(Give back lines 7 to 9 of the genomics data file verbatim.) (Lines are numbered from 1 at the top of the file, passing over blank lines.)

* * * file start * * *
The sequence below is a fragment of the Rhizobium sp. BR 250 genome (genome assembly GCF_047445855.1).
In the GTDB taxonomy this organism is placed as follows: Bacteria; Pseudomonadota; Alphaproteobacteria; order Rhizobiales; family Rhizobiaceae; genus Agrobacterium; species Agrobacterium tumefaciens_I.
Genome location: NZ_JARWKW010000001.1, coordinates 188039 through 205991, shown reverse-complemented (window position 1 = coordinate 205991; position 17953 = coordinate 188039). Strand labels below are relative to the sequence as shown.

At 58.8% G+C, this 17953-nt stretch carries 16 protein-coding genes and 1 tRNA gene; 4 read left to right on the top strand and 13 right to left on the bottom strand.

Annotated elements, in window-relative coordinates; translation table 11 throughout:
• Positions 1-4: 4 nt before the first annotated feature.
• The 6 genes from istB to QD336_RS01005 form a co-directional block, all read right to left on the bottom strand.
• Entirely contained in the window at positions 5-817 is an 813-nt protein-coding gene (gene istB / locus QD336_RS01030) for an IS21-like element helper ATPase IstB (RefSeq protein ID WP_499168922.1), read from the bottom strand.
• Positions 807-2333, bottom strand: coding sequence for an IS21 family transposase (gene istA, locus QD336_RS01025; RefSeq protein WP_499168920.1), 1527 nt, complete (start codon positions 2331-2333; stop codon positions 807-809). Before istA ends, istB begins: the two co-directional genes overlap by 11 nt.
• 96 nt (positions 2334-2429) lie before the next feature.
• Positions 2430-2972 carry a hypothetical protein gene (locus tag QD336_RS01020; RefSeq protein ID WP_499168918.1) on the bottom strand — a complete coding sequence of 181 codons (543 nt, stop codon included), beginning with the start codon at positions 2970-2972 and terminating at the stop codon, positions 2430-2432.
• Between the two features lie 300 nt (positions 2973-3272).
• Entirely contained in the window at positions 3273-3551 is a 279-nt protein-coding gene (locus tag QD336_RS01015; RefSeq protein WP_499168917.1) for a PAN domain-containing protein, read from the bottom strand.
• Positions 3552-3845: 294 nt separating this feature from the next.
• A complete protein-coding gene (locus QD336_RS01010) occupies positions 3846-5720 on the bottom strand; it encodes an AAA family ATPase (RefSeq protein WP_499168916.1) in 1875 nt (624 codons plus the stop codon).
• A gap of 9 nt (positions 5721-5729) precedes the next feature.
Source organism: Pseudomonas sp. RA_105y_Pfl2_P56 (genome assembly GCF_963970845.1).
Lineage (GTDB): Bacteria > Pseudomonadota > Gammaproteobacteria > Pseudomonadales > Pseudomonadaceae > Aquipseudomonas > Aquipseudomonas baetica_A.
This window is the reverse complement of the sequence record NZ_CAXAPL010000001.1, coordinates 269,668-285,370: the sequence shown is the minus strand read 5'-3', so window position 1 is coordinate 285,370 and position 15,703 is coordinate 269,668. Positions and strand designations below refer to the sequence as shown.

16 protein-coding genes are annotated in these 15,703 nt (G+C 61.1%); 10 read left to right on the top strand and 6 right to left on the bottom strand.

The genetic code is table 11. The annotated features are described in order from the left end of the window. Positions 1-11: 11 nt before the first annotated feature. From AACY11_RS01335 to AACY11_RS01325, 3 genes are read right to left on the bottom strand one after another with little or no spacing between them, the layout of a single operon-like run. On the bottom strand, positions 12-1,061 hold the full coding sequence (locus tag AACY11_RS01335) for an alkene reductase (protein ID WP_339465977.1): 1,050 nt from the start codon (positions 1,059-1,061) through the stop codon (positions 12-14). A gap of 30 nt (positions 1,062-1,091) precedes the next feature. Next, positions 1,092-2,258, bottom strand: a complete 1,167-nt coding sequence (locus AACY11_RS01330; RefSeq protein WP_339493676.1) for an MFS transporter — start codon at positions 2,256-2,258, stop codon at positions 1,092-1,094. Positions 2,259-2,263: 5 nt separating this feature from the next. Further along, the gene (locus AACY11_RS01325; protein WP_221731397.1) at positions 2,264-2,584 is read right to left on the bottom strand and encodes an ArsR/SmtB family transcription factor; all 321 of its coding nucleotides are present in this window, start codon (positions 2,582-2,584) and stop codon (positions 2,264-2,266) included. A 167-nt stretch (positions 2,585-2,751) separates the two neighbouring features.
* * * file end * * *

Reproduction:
• The 6 genes from istB to QD336_RS01005 form a co-directional block, all read right to left on the bottom strand.
• Entirely contained in the window at positions 5-817 is an 813-nt protein-coding gene (gene istB / locus QD336_RS01030) for an IS21-like element helper ATPase IstB (RefSeq protein ID WP_499168922.1), read from the bottom strand.
• Positions 807-2333, bottom strand: coding sequence for an IS21 family transposase (gene istA, locus QD336_RS01025; RefSeq protein WP_499168920.1), 1527 nt, complete (start codon positions 2331-2333; stop codon positions 807-809). Before istA ends, istB begins: the two co-directional genes overlap by 11 nt.